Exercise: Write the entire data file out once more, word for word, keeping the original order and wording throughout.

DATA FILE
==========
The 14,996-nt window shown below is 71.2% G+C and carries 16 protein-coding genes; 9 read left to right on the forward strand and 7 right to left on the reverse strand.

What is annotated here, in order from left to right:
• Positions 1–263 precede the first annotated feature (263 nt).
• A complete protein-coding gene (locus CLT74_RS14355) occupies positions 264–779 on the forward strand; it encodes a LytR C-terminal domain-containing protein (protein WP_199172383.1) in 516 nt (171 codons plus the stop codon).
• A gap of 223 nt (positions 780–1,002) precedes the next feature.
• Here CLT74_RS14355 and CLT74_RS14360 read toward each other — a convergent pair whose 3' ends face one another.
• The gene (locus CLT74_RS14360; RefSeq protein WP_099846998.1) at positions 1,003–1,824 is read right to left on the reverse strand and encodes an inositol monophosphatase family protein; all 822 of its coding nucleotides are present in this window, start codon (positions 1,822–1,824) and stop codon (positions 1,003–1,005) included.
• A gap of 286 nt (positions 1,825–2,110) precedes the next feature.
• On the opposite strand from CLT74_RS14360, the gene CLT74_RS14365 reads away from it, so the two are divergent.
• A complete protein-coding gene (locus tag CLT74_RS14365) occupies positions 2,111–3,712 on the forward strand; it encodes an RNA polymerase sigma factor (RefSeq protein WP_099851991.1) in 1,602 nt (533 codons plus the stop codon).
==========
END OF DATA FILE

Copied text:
The 14,996-nt window shown below is 71.2% G+C and carries 16 protein-coding genes; 9 read left to right on the forward strand and 7 right to left on the reverse strand.

What is annotated here, in order from left to right:
• Positions 1–263 precede the first annotated feature (263 nt).
• A complete protein-coding gene (locus CLT74_RS14355) occupies positions 264–779 on the forward strand; it encodes a LytR C-terminal domain-containing protein (protein WP_199172383.1) in 516 nt (171 codons plus the stop codon).
• A gap of 223 nt (positions 780–1,002) precedes the next feature.
• Here CLT74_RS14355 and CLT74_RS14360 read toward each other — a convergent pair whose 3' ends face one another.
• The gene (locus CLT74_RS14360; RefSeq protein WP_099846998.1) at positions 1,003–1,824 is read right to left on the reverse strand and encodes an inositol monophosphatase family protein; all 822 of its coding nucleotides are present in this window, start codon (positions 1,822–1,824) and stop codon (positions 1,003–1,005) included.
• A gap of 286 nt (positions 1,825–2,110) precedes the next feature.
• On the opposite strand from CLT74_RS14360, the gene CLT74_RS14365 reads away from it, so the two are divergent.
• A complete protein-coding gene (locus tag CLT74_RS14365) occupies positions 2,111–3,712 on the forward strand; it encodes an RNA polymerase sigma factor (RefSeq protein WP_099851991.1) in 1,602 nt (533 codons plus the stop codon).